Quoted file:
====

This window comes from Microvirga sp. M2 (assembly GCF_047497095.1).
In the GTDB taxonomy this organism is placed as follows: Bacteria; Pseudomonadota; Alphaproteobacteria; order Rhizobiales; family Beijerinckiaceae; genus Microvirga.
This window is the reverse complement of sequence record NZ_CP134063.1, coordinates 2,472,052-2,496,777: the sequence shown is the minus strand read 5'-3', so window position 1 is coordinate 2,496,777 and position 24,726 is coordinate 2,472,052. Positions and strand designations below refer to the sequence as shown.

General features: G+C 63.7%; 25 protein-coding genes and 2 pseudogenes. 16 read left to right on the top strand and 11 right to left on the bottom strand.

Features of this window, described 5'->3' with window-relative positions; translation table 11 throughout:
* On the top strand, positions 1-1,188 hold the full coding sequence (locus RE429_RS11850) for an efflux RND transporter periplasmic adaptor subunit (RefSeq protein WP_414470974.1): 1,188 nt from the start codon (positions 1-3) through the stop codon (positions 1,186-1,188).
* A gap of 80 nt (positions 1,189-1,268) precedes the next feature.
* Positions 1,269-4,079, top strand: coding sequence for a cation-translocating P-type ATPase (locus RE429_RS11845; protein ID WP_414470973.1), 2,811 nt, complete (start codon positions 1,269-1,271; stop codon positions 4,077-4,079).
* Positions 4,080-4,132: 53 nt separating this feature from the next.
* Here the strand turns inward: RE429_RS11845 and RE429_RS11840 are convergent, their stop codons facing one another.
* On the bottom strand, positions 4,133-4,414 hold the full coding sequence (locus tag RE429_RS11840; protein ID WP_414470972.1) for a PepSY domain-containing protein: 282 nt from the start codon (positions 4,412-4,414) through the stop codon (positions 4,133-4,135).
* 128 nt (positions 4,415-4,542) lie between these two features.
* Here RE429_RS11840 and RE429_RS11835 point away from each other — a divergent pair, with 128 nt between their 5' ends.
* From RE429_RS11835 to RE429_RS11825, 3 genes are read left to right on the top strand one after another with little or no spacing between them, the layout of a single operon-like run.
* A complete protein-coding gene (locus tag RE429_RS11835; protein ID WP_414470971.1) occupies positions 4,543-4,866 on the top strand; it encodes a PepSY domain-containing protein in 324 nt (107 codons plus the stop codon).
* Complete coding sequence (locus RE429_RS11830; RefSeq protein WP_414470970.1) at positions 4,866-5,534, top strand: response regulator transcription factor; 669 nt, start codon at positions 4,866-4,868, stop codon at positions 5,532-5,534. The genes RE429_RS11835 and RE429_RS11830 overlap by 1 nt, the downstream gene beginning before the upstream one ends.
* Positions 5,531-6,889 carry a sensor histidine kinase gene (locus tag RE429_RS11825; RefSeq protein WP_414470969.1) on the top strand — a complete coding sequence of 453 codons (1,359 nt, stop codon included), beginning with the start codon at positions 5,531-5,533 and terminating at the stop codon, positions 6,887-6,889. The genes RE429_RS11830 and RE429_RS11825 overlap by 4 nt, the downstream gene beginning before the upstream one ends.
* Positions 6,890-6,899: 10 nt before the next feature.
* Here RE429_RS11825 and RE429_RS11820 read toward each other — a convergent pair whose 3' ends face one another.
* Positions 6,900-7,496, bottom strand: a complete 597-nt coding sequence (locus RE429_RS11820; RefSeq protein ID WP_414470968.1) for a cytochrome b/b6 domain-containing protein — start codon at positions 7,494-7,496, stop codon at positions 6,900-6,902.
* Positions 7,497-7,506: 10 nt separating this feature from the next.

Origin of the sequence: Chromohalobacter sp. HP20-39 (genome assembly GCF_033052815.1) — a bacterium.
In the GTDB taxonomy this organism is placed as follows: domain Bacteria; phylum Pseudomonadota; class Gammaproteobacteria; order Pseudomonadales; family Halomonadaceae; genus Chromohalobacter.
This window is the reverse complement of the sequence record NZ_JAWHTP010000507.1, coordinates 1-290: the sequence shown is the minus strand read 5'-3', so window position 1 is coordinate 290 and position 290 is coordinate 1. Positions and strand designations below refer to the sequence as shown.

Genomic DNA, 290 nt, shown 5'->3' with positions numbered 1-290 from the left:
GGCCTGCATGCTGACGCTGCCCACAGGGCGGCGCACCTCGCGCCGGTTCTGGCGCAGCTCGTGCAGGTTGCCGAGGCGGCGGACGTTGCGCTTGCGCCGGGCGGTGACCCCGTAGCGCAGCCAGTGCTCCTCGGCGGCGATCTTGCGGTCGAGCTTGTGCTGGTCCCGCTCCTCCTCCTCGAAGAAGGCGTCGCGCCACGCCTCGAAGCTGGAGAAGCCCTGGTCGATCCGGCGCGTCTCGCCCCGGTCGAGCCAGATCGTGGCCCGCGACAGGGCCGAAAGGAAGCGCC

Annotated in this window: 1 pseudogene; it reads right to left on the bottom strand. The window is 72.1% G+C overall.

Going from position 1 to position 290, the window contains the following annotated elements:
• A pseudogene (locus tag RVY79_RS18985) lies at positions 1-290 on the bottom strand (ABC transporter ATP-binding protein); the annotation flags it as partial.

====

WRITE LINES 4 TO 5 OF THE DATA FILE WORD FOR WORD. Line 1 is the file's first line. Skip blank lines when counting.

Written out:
General features: G+C 63.7%; 25 protein-coding genes and 2 pseudogenes. 16 read left to right on the top strand and 11 right to left on the bottom strand.

Features of this window, described 5'->3' with window-relative positions; translation table 11 throughout: